In premenopausal women, the uterine wall, or endometrium, thickens as estrogen levels increase during the menstrual cycle, notes Dr. Martee Hensley for Everyday Health. Endometrial hyperplasia, a condition resulting from excess estrogen without progesterone, also causes a thickened uterine wall, says the American Congress of Obstetricians and Gynecologists.
In premenopausal women, the thickness of the uterine wall varies in response to hormones produced during the menstrual cycle, states the American Congress of Obstetricians and Gynecologists. In the initial part of the cycle, estrogen causes the endometrium to thicken as the uterus prepares for pregnancy. Ovulation, which occurs in the middle of the cycle, triggers an increase in levels of progesterone; this hormone prepares the uterine wall to nurture a fertilized egg. If the egg is not fertilized, progesterone and estrogen levels decline and cause shedding of the endometrium during menstruation.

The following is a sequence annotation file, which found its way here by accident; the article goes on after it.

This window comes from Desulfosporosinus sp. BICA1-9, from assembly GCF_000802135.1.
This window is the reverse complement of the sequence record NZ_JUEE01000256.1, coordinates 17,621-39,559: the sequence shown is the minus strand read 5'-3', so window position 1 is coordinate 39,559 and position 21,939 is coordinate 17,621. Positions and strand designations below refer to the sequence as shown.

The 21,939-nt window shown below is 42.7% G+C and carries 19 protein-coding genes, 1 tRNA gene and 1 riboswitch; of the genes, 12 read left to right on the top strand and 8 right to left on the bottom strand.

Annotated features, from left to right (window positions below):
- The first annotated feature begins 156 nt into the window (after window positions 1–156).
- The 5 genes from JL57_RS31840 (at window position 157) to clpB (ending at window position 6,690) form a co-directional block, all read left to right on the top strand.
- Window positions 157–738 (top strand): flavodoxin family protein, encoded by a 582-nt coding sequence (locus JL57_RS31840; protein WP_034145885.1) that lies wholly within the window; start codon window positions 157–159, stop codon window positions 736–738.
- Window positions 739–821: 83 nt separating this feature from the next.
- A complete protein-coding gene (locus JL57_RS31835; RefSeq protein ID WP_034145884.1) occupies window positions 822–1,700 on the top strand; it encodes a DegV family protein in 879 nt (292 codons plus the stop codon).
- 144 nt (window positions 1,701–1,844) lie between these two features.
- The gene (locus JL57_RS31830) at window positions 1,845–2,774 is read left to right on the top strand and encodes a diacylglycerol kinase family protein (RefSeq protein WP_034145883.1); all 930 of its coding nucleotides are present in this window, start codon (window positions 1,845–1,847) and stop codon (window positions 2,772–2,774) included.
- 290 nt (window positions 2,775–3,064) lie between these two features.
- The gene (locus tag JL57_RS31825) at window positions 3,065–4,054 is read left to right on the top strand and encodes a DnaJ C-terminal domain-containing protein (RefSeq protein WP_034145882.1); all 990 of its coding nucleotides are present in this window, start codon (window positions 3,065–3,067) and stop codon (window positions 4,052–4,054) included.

In postmenopausal women, the thickness of the uterine wall does not vary due to the cessation of the menstrual cycle, explains Dr. Hensley. Postmenopausal endometrial thickening is thus atypical and an indicator of continued estrogen stimulation. Such thickening is usually the result of taking certain medications or ongoing estrogen production. Because postmenopausal uterine wall thickening may be an indicator of cancer, women with the condition should seek medical attention.
Endometrial cancer causes aberrations in growth rates of the uterine wall, according to Mayo Clinic. Physicians suspect that such uncontrolled proliferation arises from impairment of the normal uterine cell death process by genetic mutation. This results in cancerous uterine tumors that may eventually spread to surrounding tissue.